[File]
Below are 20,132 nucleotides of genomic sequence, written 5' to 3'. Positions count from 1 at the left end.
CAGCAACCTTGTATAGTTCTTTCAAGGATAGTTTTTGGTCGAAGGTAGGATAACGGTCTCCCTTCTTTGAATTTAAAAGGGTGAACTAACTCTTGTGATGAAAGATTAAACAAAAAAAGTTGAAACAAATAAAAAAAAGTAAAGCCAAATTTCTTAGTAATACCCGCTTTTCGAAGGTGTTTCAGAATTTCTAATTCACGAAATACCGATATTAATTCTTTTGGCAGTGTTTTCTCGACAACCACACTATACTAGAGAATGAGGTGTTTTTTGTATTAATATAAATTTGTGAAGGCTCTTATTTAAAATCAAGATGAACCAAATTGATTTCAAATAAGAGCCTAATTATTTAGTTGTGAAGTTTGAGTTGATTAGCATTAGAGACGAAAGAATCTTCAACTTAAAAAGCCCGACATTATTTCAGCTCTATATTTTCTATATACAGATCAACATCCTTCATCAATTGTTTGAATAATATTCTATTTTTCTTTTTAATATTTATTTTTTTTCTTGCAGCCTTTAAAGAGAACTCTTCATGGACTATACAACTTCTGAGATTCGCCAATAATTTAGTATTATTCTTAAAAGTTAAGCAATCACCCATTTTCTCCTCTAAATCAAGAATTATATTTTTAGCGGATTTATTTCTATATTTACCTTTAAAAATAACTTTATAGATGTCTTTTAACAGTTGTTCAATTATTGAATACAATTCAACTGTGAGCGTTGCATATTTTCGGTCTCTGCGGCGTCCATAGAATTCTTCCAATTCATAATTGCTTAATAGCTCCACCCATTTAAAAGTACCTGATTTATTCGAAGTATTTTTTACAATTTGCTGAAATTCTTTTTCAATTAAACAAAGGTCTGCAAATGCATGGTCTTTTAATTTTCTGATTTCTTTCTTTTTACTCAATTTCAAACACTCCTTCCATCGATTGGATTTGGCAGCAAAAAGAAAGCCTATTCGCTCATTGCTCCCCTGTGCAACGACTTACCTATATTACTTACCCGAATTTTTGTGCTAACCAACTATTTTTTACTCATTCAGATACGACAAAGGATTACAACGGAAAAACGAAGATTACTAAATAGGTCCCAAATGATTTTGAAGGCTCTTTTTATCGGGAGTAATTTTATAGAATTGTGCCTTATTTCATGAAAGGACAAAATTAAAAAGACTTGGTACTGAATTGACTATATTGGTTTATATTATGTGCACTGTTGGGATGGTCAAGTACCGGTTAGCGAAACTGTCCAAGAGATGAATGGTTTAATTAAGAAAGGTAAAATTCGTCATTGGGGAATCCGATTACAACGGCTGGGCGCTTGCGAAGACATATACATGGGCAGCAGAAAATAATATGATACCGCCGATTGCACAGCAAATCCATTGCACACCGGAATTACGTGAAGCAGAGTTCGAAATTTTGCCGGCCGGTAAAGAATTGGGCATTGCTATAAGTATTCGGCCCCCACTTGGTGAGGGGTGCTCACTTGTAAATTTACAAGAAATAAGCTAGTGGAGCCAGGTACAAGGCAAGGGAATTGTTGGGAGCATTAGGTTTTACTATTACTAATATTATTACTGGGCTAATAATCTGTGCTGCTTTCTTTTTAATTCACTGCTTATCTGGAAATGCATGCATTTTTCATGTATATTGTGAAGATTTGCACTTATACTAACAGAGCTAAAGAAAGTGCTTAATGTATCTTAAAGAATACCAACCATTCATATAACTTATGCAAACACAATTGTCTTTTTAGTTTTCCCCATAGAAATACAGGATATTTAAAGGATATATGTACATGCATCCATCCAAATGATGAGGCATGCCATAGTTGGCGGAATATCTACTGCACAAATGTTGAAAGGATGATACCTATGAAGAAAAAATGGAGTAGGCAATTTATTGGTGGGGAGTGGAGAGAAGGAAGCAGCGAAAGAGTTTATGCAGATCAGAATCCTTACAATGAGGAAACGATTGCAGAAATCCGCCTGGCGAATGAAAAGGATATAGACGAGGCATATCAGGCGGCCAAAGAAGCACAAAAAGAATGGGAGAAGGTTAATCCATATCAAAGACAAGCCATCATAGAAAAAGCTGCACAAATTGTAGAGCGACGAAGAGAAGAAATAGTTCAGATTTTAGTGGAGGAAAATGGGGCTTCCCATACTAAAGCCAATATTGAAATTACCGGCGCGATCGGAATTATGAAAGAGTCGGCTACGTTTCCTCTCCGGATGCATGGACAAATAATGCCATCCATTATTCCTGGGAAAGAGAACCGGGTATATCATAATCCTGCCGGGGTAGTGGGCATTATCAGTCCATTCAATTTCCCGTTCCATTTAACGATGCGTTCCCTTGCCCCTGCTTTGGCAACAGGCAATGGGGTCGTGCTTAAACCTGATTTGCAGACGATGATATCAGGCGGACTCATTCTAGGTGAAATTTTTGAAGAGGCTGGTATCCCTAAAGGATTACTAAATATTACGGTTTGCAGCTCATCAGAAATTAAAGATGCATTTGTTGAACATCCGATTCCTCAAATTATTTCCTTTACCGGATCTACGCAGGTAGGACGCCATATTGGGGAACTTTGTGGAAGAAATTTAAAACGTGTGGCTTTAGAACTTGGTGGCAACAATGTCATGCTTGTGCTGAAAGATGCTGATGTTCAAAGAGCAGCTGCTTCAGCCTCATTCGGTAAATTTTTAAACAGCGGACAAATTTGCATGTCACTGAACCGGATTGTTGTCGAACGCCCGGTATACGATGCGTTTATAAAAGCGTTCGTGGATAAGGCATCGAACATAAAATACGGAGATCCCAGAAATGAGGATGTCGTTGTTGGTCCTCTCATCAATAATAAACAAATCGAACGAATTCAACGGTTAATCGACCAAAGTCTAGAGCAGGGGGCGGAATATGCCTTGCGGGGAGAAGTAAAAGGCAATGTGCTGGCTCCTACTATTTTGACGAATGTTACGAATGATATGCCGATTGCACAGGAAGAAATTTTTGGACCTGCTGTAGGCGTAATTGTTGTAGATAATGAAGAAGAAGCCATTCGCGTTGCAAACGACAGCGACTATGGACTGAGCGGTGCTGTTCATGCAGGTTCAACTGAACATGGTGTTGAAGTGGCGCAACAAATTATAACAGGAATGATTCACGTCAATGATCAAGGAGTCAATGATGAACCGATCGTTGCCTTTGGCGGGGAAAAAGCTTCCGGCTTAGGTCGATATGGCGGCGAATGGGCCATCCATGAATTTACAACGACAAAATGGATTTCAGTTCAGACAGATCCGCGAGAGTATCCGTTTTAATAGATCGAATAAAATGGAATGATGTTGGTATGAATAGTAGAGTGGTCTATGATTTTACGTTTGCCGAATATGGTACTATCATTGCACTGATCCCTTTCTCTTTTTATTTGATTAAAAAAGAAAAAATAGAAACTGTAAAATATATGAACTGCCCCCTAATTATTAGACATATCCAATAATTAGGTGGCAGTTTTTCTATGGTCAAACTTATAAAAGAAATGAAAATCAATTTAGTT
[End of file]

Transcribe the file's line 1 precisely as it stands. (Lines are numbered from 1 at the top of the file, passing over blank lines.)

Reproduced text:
Below are 20,132 nucleotides of genomic sequence, written 5' to 3'. Positions count from 1 at the left end.